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Researchers discover new genetic brain disorder in humans A newly identified genetic disorder associated with degeneration of the central and peripheral nervous systems in humans, along with the genetic cause, is reported in the April 24, 2014 issue of Cell. The findings were generated by two independent but collaborative scientific teams, one based primarily at Baylor College of Medicine and the Austrian Academy ofRead More
Stanford team makes switching off cells with light as easy as switching them on In 2005, a Stanford University scientist discovered how to switch brain cells on or off with light pulses by using special proteins from microbes to pass electrical current into neurons. Since then, research teams around the world have used the technique that this scientist, Karl Deisseroth, MD, PhD, dubbed “optogenetics” to study not just brainRead More
Genetic legacy from the Ottoman Empire: Single mutation causes rare brain disorder An international team of researchers have identified a previously unknown neurodegenerative disorder and discovered it is caused by a single mutation in one individual born during the Ottoman Empire in Turkey about 16 generations ago. The genetic cause of the rare disorder was discovered during a massive analysis of the individual genomes of thousands ofRead More
Motor skill deficiencies linked to autism severity in new research An Oregon State University researcher has found a relationship between motor skill deficiencies and the severity of the symptoms of autism spectrum disorder in very young children. The findings, believed to the be the first to show a direct relationship between motor skills and autism severity, indicate that development of fine and gross motor skillsRead More
Children living with a lone parent are as happy as those with two Children living with a step-parent or a lone parent are as happy as those living with two biological parents, the British Sociological Association’s annual conference in Leeds heard today. In a major UK study on wellbeing, researchers from NatCen Social Research analysed data from the Millennium Cohort Study on 12,877 children aged seven in 2008Read More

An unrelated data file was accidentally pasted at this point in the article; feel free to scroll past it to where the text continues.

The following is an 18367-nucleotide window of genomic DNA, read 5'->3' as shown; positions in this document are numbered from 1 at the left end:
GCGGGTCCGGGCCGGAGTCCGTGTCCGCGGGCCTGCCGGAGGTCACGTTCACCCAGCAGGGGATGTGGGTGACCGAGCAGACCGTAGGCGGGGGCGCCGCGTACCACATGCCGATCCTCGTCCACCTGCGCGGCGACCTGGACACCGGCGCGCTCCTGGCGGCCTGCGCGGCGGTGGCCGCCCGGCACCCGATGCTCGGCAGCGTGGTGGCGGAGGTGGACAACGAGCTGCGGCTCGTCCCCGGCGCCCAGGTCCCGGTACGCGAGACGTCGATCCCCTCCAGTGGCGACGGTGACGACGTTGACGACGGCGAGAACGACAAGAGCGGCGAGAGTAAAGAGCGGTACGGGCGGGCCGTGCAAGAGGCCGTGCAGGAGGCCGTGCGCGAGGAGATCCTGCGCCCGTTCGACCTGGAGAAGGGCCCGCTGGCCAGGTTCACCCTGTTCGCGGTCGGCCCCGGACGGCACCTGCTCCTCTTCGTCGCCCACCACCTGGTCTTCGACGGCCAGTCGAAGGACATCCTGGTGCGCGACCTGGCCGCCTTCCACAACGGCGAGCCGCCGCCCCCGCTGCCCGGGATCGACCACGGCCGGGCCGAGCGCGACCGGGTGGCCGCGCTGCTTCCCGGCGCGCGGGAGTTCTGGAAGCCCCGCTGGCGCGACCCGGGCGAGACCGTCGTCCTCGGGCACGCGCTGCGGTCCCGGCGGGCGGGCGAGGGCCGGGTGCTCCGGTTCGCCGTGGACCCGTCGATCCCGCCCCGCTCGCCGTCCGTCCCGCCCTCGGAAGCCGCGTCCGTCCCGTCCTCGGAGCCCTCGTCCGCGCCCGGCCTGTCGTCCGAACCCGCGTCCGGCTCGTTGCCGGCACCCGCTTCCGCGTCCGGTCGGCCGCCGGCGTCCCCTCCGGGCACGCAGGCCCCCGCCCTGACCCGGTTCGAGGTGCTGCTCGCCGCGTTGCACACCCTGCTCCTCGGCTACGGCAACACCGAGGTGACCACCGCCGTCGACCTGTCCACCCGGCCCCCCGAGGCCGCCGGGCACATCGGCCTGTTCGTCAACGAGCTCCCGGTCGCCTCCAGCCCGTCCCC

Take notes by hand for better long-term comprehension Dust off those Bic ballpoints and college-ruled notebooks — research shows that taking notes by hand is better than taking notes on a laptop for remembering conceptual information over the long term. The findings are published in Psychological Science, a journal of the Association for Psychological Science. Walk into any university lecture hall and you’re likely to see row upon rowRead More
Study: Altruistic adolescents less likely to become depressed It is better to give than to receive – at least if you’re an adolescent and you enjoy giving, a new study suggests. The study found that 15- and 16-year-olds who find pleasure in pro-social activities, such as giving their money to family members, are less likely to become depressed than those who get aRead More
Autism Genome Project delivers genetic discovery A new study from investigators with the Autism Genome Project, the world’s largest research project on identifying genes associated with risk for autism, has found that the comprehensive use of copy number variant (CNV) genetic testing offers an important tool in individualized diagnosis and treatment of autism. Funded primarily by Autism Speaks, the world’s leading autismRead More
What makes psychotic teens more at risk for suicide than other groups with psychosis? Suicide is a general risk for people with psychosis. According to The Journal of Psychiatry, 20 percent to 40 percent of those diagnosed with psychosis attempt suicide, and up to 10 percent succeed. And teens with psychotic symptoms are nearly 70 times more likely to attempt suicide than adolescents in the general population, according toRead More